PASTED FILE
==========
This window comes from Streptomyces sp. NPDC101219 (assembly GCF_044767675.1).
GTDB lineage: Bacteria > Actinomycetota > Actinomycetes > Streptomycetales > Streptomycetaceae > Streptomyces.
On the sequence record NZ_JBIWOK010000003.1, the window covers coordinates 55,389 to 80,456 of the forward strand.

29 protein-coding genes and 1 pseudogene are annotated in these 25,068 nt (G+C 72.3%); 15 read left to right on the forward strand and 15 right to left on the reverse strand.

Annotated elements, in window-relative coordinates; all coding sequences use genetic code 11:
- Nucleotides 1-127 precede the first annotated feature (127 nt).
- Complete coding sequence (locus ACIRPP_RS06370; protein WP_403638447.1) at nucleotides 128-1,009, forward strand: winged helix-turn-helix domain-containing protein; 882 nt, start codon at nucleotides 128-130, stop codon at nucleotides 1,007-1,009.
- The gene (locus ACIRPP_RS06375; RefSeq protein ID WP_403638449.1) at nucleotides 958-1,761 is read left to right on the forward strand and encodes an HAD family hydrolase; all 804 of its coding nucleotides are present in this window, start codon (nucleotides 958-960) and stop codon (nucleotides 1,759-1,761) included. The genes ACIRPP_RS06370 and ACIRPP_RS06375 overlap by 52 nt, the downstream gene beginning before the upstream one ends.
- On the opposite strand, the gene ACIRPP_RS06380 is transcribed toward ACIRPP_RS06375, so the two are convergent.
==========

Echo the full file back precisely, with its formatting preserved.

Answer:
This window comes from Streptomyces sp. NPDC101219 (assembly GCF_044767675.1).
GTDB lineage: Bacteria > Actinomycetota > Actinomycetes > Streptomycetales > Streptomycetaceae > Streptomyces.
On the sequence record NZ_JBIWOK010000003.1, the window covers coordinates 55,389 to 80,456 of the forward strand.

29 protein-coding genes and 1 pseudogene are annotated in these 25,068 nt (G+C 72.3%); 15 read left to right on the forward strand and 15 right to left on the reverse strand.

Annotated elements, in window-relative coordinates; all coding sequences use genetic code 11:
- Nucleotides 1-127 precede the first annotated feature (127 nt).
- Complete coding sequence (locus ACIRPP_RS06370; protein WP_403638447.1) at nucleotides 128-1,009, forward strand: winged helix-turn-helix domain-containing protein; 882 nt, start codon at nucleotides 128-130, stop codon at nucleotides 1,007-1,009.
- The gene (locus ACIRPP_RS06375; RefSeq protein ID WP_403638449.1) at nucleotides 958-1,761 is read left to right on the forward strand and encodes an HAD family hydrolase; all 804 of its coding nucleotides are present in this window, start codon (nucleotides 958-960) and stop codon (nucleotides 1,759-1,761) included. The genes ACIRPP_RS06370 and ACIRPP_RS06375 overlap by 52 nt, the downstream gene beginning before the upstream one ends.
- On the opposite strand, the gene ACIRPP_RS06380 is transcribed toward ACIRPP_RS06375, so the two are convergent.